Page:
Could New E-Readers Change Publishing Game?
This week at CES, there's been a number of new e-readers announced, including Hearst Corporation's Skiff, Spring Design's Alex, Copia's slew of e-readers, and Plastic Logic's Que, as well as many others. Meanwhile Amazon's Kindle DX has gone global wireless, and Barnes & Noble is still hoping to get its Nook act together with higher-volume shipments.
While it's great to see innovation in e-readers, even more interesting is the potential of these devices to provide a new medium for magazines and newspapers. Publishers have had a heckuva time in the last few years with declining revenues, loss of daily papers, and an expectation that content on the Web is free. Heaven knows they need to do something to reinvent the future of publishing.
The larger form factor of the Kindle DX, Skiff, and Que takes these devices beyond the paperback format of the original Kindle and Sony e-readers and could open up a new market -- but only if they can deliver an experience that is better, or at least more convenient, than the Web. What might that look like?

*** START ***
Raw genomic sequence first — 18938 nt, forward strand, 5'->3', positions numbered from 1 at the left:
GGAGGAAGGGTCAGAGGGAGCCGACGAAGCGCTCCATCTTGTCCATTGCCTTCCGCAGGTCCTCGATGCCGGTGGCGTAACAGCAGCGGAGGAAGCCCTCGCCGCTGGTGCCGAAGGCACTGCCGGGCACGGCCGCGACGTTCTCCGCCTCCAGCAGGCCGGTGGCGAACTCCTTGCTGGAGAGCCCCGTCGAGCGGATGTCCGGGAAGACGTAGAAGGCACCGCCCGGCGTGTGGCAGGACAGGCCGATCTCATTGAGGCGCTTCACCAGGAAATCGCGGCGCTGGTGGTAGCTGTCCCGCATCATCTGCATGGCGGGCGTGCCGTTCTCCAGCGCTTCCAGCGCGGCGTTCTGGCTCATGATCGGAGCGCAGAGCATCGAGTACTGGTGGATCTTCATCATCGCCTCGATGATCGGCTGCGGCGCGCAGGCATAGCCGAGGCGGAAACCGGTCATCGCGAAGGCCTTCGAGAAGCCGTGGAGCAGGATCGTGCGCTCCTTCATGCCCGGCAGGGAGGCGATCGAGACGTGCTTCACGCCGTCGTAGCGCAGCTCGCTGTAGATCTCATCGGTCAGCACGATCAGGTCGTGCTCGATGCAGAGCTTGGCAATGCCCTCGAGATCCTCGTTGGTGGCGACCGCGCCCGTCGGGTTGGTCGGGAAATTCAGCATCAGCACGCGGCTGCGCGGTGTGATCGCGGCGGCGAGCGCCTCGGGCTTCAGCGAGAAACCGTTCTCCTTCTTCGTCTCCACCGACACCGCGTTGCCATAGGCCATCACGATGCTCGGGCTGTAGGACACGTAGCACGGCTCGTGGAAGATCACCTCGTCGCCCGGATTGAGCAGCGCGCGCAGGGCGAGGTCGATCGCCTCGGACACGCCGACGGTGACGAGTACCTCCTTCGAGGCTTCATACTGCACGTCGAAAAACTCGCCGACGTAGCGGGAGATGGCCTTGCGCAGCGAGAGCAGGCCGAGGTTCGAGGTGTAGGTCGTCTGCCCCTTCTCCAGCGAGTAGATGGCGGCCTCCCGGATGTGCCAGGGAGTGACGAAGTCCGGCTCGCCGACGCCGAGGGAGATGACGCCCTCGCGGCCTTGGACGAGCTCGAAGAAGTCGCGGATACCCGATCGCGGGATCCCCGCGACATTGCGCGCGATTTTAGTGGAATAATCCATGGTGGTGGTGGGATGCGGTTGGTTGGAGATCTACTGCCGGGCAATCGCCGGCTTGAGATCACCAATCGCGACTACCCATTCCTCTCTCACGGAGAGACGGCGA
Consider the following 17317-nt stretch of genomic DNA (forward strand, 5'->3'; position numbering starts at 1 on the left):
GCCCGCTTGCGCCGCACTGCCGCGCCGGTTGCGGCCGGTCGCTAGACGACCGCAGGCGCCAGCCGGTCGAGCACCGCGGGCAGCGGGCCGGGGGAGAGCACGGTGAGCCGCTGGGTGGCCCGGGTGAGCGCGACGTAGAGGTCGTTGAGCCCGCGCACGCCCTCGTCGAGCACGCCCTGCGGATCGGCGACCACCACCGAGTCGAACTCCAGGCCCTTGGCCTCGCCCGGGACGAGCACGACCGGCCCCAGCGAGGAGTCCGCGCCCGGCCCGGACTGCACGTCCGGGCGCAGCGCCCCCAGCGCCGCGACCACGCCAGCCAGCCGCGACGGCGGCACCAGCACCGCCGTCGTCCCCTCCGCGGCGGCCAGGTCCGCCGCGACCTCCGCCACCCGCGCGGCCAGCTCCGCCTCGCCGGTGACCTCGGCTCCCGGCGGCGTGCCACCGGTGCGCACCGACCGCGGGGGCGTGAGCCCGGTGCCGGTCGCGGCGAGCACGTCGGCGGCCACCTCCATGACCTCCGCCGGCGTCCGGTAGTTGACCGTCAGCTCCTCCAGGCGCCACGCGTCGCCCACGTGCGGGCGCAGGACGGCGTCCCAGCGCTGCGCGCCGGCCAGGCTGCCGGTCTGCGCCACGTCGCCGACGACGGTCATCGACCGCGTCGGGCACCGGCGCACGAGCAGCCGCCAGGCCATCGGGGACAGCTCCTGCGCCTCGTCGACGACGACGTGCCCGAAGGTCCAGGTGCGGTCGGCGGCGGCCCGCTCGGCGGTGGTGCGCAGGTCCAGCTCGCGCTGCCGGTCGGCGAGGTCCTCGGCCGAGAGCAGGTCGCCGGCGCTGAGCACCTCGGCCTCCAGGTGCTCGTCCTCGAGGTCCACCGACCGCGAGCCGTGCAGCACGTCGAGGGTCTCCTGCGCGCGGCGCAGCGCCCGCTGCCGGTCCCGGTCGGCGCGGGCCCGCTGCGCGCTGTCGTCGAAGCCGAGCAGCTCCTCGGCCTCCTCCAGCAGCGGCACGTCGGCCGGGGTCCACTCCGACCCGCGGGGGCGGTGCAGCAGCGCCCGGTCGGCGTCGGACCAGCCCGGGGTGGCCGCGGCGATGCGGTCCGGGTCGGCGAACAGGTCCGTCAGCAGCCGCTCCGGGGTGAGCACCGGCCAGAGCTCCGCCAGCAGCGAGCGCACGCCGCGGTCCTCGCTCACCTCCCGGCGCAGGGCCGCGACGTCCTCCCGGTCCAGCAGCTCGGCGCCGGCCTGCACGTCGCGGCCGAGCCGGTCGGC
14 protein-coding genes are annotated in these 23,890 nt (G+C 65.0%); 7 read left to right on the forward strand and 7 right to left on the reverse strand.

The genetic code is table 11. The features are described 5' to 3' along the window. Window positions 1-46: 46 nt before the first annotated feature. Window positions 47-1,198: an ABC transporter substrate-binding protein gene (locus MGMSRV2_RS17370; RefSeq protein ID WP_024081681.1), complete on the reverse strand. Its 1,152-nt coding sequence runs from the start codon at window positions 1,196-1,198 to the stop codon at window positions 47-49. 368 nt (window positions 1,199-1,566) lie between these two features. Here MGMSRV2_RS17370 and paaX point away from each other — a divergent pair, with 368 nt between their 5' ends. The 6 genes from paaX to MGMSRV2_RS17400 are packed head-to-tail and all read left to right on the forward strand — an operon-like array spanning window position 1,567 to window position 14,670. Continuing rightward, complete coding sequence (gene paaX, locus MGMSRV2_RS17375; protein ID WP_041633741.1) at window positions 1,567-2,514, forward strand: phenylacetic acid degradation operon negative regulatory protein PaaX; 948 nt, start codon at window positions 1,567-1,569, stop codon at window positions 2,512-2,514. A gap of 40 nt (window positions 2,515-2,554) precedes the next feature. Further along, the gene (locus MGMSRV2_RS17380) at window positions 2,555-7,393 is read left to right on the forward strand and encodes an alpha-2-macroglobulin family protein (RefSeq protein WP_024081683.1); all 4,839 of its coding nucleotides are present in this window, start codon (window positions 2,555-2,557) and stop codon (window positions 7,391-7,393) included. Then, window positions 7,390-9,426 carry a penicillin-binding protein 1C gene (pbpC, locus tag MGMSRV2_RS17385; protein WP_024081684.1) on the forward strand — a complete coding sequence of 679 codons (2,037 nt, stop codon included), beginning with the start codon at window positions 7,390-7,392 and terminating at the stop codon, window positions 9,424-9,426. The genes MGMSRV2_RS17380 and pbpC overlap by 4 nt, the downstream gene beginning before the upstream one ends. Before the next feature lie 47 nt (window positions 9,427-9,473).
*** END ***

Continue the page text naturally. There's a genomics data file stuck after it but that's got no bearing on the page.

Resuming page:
Well, the smart folks over at Popular Science and Sports Illustrated have put together a couple of videos demonstrating what a magazine reading experience could look like on a next-generation e-reader tablet. I have to say it's pretty impressive. If you're skeptical (who wouldn't be?), take a peek and consider what advantages such as a user interface has over a traditional Web approach.
The only problem is I'm not sure how well the current generation of black-and-white e-ink e-readers can deliver on this experience. Actually, the current technology doesn't have a hope in hell on delivering this kind of experience. But a color tablet, whether from Apple or running Windows, Ubuntu or Android, could be just what's needed.
What do you think? Black-and-white e-ink or general-purpose color tablet?